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The Most Talented Tennessee Basketball Players of the Last 10 Years

With Jarnell Stokes and Jordan McRae earning their way in the NBA Summer League, we look back at the most talented players of the new era of Vol Basketball.

John Geliebter-USA TODAY Sports

This summer Jarnell Stokes and Jordan McRae became just the eighth and ninth Vols taken in the NBA Draft in the last 25 years during the modern two-round format.  The space between Dyron Nix & Doug Roth in 1989 and Stokes & McRae in 2014 includes eight Tennessee coaches, those nine selections spread out just enough for each coach to have at least one of them on their roster.

The program has certainly taken a step forward in the last ten years beginning with Bruce Pearl in 2005-06, but the tangible increase in success is yet to translate into an increase in NBA productivity.  Only one of Pearl's players was taken in the NBA Draft (not counting McRae, who rode the bench his freshman season), a testament to what Pearl did here but also a sign of a rising ceiling.  Cuonzo Martin finished the recruiting job on Jarnell Stokes and helped put both he and McRae in the draft.

So as we turn the page to Donnie Tyndall and the hopes of more draft picks and more Vols to follow in the NBA, we take a look back at these last ten years (technically nine seasons from Pearl through Cuonzo), full of many of the best basketball moments the program has known, and rank the ten most talented players from 2005-06 to 2013-14.  The list is "most talented", not a "best college player" list which could only start with Chris Lofton, but remains fairly subjective.  We welcome your opinion and comments below.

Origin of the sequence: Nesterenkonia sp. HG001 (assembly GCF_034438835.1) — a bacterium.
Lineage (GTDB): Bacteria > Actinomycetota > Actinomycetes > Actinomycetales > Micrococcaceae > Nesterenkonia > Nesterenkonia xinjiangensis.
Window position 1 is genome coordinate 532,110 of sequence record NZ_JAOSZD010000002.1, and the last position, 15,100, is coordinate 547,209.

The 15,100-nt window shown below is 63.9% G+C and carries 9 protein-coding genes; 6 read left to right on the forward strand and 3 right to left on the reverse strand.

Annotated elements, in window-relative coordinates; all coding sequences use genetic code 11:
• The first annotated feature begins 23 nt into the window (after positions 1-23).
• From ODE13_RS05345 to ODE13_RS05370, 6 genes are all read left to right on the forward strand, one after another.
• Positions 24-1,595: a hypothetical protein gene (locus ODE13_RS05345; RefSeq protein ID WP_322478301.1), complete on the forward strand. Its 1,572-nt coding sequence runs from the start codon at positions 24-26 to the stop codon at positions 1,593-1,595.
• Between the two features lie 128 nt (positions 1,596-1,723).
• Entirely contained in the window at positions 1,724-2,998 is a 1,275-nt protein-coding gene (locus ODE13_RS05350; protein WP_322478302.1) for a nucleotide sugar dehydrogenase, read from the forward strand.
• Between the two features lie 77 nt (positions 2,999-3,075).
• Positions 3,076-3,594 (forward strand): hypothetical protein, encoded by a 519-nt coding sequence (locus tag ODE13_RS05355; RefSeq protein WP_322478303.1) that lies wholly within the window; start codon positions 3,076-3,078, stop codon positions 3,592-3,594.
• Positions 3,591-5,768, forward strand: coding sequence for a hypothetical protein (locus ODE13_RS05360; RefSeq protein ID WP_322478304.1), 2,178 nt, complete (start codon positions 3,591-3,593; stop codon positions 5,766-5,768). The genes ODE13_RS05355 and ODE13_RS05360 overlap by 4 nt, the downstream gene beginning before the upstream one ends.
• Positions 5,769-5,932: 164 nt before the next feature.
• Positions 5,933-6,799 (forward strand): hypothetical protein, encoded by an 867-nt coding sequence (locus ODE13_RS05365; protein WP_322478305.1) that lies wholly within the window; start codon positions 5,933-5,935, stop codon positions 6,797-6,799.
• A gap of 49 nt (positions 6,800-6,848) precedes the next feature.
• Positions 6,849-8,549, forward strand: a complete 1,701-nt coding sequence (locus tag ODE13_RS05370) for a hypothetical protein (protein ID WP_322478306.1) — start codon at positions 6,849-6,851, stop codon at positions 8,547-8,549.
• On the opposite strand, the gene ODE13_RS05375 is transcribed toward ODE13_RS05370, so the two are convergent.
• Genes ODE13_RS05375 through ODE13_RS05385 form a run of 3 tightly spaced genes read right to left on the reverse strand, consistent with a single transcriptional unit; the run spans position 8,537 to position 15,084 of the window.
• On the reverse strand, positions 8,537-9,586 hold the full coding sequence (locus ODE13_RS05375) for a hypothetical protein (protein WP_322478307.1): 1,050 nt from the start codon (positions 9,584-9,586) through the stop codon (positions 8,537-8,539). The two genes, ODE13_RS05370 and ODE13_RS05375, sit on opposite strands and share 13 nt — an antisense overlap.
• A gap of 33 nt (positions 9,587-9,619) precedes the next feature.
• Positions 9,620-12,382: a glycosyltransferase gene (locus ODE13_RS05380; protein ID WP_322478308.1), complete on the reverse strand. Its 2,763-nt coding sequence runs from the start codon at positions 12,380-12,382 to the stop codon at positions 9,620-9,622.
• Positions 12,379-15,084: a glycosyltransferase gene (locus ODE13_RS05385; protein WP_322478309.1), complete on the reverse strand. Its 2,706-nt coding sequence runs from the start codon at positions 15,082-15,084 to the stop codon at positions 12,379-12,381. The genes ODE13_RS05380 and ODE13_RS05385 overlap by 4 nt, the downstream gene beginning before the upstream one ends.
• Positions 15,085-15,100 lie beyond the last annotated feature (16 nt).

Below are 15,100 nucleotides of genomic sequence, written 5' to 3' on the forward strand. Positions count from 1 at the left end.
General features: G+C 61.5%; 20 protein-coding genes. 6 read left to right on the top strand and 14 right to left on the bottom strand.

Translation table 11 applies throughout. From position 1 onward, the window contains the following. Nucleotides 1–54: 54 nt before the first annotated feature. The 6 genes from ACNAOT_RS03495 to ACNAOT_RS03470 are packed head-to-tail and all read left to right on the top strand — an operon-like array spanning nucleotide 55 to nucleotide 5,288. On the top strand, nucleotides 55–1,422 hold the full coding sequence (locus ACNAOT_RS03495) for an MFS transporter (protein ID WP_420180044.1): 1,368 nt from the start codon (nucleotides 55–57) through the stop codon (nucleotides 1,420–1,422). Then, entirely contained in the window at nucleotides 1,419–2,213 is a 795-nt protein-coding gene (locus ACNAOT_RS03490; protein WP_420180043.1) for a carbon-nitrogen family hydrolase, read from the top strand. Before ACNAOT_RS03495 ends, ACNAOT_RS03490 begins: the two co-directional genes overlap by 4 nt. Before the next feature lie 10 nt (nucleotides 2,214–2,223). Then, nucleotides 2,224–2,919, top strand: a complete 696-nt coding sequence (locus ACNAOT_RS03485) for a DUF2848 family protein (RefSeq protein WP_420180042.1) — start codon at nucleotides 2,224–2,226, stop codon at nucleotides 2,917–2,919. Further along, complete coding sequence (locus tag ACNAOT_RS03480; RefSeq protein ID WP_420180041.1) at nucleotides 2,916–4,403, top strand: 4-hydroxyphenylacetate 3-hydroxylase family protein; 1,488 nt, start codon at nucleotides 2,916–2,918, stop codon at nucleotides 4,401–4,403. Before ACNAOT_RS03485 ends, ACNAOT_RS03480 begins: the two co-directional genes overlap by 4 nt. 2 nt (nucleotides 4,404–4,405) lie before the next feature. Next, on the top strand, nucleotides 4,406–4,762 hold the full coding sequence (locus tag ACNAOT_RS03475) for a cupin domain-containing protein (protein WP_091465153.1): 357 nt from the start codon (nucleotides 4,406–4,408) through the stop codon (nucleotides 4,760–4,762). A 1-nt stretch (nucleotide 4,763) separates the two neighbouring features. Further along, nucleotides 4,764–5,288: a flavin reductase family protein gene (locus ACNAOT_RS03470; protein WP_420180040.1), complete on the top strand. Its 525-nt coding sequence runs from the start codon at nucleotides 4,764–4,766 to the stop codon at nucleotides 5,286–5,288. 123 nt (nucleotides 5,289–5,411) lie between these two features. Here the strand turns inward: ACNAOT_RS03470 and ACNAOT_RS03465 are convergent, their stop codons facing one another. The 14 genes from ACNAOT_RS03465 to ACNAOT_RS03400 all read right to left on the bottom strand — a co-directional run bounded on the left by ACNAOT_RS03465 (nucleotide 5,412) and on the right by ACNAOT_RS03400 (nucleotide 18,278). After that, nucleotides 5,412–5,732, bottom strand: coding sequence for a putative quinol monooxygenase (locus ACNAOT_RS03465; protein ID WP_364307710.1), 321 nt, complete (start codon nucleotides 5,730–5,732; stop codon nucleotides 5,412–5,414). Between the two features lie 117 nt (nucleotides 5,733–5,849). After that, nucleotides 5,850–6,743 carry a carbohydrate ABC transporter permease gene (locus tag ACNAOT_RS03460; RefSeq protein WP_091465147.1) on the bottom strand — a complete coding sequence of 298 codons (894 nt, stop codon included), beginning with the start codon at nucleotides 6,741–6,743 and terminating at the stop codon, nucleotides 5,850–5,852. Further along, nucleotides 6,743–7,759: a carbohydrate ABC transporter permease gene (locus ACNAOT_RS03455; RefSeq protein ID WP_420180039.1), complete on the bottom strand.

1. Tobias Harris

You have to start here.  Tobias is the only Vol of the last ten years to become a regular starter in the NBA, last season averaging 14.6 points and 7.0 rebounds in 36 starts despite missing 20+ games early in the year with a high ankle sprain.  He was drafted 19th in the first round by Charlotte in 2011, then traded to Milwaukee on draft night where he never really materialized.  But after being moved to Orlando in February 2013 he has come on when healthy, putting in 17.6 points with the Magic at the end of that year.  The 6'9" Harris is still just 21 years old after playing only one year at UT, swallowed up by Bruce Pearl's end and an inability to really mesh with Scotty Hopson.  His three point shooting has dipped moving to the NBA line, but his scoring has been consistent with what he produced in one year at UT (15.3 points along with 7.3 rebounds).  I don't know what his immediate future is in Orlando, but I do believe the best is still yet to come for Tobias.

2. Jarnell Stokes

The man-child played 2.5 seasons in Knoxville, increasing his productivity every year while carrying the five-star expectation to the NBA Draft.  Stokes went early in the second round to the in-state Grizzlies and impressed during summer league play.  We covered his entire career at length before the draft.  There's a chance Stokes could surpass Tobias on this list with the weight of several NBA seasons to come if he can carve out a role in the paint.  He clearly had more productivity in Knoxville with more opportunity than Tobias - we'll see if he can continue to live up to expectations on the game's biggest stage, but he was the most consistent player for the Vols in the Cuonzo Martin Era.

3. Jordan McRae

4. Scotty Hopson

One of the most interesting fantasy questions of Tennessee Basketball is "McRae or Hopson?"  I give Jordan a slight advantage, but let's look at the numbers:


  • Total points:  1,305
  • PPG in Final Year:  17.0
  • Career 3PT:  35.4%